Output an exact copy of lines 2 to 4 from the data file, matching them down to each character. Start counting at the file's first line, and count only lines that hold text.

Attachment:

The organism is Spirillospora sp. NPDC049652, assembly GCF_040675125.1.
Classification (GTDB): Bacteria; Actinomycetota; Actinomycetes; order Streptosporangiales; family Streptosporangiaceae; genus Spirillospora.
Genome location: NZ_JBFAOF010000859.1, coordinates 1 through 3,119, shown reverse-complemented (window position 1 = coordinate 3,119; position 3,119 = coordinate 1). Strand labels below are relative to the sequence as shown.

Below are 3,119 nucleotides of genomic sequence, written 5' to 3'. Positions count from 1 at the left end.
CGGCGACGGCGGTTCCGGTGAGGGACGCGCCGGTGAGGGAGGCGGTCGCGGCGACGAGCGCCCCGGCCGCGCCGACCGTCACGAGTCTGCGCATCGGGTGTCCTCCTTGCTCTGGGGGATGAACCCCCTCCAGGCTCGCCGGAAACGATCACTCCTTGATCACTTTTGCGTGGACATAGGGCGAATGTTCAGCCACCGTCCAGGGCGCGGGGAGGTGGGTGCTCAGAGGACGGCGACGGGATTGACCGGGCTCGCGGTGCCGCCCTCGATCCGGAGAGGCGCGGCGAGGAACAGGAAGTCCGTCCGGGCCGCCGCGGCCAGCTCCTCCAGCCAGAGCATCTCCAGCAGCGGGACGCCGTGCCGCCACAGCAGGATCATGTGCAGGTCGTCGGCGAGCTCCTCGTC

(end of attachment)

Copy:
Classification (GTDB): Bacteria; Actinomycetota; Actinomycetes; order Streptosporangiales; family Streptosporangiaceae; genus Spirillospora.
Genome location: NZ_JBFAOF010000859.1, coordinates 1 through 3,119, shown reverse-complemented (window position 1 = coordinate 3,119; position 3,119 = coordinate 1). Strand labels below are relative to the sequence as shown.

Below are 3,119 nucleotides of genomic sequence, written 5' to 3'. Positions count from 1 at the left end.